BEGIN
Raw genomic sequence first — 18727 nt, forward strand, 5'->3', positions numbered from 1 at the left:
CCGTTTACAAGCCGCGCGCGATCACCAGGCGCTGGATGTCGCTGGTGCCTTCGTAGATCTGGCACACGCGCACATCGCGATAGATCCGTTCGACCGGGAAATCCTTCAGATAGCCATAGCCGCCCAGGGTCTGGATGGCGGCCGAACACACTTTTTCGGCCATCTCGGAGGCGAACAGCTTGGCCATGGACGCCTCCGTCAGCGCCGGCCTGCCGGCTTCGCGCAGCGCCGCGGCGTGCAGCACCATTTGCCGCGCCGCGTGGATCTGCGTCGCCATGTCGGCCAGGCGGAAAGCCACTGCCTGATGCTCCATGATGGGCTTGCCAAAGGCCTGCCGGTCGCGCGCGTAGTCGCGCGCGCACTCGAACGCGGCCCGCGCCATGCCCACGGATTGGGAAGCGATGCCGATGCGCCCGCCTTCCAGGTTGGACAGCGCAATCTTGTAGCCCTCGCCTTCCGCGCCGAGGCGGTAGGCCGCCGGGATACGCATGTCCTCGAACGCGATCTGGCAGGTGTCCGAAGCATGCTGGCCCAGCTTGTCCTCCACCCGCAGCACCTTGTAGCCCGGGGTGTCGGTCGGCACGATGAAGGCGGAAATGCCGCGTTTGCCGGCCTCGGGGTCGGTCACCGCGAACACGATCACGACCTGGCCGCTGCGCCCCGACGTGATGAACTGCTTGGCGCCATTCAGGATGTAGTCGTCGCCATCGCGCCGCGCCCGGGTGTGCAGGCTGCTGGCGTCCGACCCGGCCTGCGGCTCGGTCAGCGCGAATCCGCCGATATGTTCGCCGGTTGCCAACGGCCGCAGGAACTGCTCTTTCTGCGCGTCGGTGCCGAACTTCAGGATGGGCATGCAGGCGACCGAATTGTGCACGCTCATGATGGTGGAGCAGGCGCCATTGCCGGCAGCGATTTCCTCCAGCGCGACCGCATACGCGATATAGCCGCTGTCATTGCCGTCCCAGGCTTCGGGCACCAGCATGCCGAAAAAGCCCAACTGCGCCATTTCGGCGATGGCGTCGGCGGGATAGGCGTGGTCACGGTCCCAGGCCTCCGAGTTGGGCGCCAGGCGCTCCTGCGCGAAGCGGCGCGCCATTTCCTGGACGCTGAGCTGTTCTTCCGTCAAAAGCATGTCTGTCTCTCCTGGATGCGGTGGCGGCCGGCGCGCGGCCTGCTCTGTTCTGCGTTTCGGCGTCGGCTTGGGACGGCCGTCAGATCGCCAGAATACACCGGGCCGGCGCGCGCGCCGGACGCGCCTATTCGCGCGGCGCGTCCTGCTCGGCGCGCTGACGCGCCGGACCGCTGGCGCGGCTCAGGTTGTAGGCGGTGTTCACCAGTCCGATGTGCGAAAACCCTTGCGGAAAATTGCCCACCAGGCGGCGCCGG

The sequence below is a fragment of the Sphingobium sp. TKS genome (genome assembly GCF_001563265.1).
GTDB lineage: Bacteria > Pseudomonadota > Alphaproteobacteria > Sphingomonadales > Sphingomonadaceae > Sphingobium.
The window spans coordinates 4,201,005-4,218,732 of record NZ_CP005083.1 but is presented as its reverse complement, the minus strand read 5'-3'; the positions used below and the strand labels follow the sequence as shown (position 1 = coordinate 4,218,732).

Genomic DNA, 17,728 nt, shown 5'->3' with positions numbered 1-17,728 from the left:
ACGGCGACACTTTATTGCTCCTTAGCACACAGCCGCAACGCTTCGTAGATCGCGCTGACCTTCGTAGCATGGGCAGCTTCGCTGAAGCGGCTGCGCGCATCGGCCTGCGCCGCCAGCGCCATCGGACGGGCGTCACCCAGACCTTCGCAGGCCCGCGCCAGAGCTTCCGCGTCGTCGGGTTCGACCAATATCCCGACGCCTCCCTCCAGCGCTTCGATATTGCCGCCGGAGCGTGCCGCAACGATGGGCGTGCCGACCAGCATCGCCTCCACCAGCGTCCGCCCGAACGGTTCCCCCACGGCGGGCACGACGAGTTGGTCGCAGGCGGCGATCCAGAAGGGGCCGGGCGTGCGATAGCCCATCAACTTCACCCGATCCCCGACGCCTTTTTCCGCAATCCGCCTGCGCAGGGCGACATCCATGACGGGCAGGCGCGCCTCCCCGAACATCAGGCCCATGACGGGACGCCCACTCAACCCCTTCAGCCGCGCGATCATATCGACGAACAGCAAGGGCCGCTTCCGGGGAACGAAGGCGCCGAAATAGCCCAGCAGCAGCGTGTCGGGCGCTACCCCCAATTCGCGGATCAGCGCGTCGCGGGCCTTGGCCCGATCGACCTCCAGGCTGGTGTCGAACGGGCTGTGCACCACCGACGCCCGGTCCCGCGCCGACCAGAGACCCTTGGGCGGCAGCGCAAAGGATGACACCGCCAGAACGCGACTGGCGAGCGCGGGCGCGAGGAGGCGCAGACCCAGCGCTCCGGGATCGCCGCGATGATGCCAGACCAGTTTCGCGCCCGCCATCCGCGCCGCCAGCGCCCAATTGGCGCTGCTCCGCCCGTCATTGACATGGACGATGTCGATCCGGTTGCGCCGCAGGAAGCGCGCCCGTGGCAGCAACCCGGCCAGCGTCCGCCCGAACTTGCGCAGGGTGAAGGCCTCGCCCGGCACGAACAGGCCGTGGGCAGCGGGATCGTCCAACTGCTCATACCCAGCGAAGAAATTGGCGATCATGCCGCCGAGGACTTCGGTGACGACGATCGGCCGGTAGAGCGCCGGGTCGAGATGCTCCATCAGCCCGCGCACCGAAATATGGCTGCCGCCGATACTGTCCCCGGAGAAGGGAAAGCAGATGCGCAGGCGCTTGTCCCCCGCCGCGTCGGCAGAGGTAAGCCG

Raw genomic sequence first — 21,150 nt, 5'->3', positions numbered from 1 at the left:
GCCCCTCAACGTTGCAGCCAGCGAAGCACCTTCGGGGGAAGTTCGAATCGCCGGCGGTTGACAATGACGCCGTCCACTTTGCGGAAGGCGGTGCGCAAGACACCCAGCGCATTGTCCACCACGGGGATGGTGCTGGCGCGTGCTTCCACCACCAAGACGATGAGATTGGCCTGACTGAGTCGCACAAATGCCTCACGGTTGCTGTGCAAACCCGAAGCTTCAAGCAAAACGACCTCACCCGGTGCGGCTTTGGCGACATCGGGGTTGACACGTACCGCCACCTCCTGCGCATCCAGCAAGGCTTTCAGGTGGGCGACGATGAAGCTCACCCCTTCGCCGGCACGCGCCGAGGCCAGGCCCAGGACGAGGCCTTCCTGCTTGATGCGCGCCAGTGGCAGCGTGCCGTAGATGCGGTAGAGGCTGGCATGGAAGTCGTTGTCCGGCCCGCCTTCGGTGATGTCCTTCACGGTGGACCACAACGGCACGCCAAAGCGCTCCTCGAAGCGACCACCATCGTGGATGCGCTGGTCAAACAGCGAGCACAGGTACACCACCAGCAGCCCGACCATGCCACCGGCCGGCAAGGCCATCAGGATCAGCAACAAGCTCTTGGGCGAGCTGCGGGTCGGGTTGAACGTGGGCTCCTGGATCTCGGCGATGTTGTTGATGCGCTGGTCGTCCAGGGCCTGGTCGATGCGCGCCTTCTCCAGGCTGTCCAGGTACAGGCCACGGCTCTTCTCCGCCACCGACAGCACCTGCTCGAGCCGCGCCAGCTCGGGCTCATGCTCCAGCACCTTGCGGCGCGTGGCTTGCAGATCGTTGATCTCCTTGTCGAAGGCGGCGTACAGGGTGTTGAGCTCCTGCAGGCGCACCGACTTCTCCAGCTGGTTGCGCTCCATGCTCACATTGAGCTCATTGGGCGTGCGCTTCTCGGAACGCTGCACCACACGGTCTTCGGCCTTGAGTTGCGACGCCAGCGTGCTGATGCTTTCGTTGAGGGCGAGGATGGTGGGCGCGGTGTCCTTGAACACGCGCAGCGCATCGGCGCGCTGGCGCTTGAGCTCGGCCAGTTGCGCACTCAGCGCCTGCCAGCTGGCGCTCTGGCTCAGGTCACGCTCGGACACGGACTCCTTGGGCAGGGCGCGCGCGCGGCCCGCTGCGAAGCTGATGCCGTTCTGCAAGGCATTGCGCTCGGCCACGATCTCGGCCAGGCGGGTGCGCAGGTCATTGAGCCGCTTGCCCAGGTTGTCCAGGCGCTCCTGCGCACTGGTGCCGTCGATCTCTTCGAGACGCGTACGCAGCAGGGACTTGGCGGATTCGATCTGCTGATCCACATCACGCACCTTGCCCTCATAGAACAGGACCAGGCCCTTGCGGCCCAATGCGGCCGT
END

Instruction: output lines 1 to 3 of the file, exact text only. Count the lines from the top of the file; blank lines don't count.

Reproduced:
Raw genomic sequence first — 18727 nt, forward strand, 5'->3', positions numbered from 1 at the left:
CCGTTTACAAGCCGCGCGCGATCACCAGGCGCTGGATGTCGCTGGTGCCTTCGTAGATCTGGCACACGCGCACATCGCGATAGATCCGTTCGACCGGGAAATCCTTCAGATAGCCATAGCCGCCCAGGGTCTGGATGGCGGCCGAACACACTTTTTCGGCCATCTCGGAGGCGAACAGCTTGGCCATGGACGCCTCCGTCAGCGCCGGCCTGCCGGCTTCGCGCAGCGCCGCGGCGTGCAGCACCATTTGCCGCGCCGCGTGGATCTGCGTCGCCATGTCGGCCAGGCGGAAAGCCACTGCCTGATGCTCCATGATGGGCTTGCCAAAGGCCTGCCGGTCGCGCGCGTAGTCGCGCGCGCACTCGAACGCGGCCCGCGCCATGCCCACGGATTGGGAAGCGATGCCGATGCGCCCGCCTTCCAGGTTGGACAGCGCAATCTTGTAGCCCTCGCCTTCCGCGCCGAGGCGGTAGGCCGCCGGGATACGCATGTCCTCGAACGCGATCTGGCAGGTGTCCGAAGCATGCTGGCCCAGCTTGTCCTCCACCCGCAGCACCTTGTAGCCCGGGGTGTCGGTCGGCACGATGAAGGCGGAAATGCCGCGTTTGCCGGCCTCGGGGTCGGTCACCGCGAACACGATCACGACCTGGCCGCTGCGCCCCGACGTGATGAACTGCTTGGCGCCATTCAGGATGTAGTCGTCGCCATCGCGCCGCGCCCGGGTGTGCAGGCTGCTGGCGTCCGACCCGGCCTGCGGCTCGGTCAGCGCGAATCCGCCGATATGTTCGCCGGTTGCCAACGGCCGCAGGAACTGCTCTTTCTGCGCGTCGGTGCCGAACTTCAGGATGGGCATGCAGGCGACCGAATTGTGCACGCTCATGATGGTGGAGCAGGCGCCATTGCCGGCAGCGATTTCCTCCAGCGCGACCGCATACGCGATATAGCCGCTGTCATTGCCGTCCCAGGCTTCGGGCACCAGCATGCCGAAAAAGCCCAACTGCGCCATTTCGGCGATGGCGTCGGCGGGATAGGCGTGGTCACGGTCCCAGGCCTCCGAGTTGGGCGCCAGGCGCTCCTGCGCGAAGCGGCGCGCCATTTCCTGGACGCTGAGCTGTTCTTCCGTCAAAAGCATGTCTGTCTCTCCTGGATGCGGTGGCGGCCGGCGCGCGGCCTGCTCTGTTCTGCGTTTCGGCGTCGGCTTGGGACGGCCGTCAGATCGCCAGAATACACCGGGCCGGCGCGCGCGCCGGACGCGCCTATTCGCGCGGCGCGTCCTGCTCGGCGCGCTGACGCGCCGGACCGCTGGCGCGGCTCAGGTTGTAGGCGGTGTTCACCAGTCCGATGTGCGAAAACCCTTGCGGAAAATTGCCCACCAGGCGGCGCCGG

The sequence below is a fragment of the Sphingobium sp. TKS genome (genome assembly GCF_001563265.1).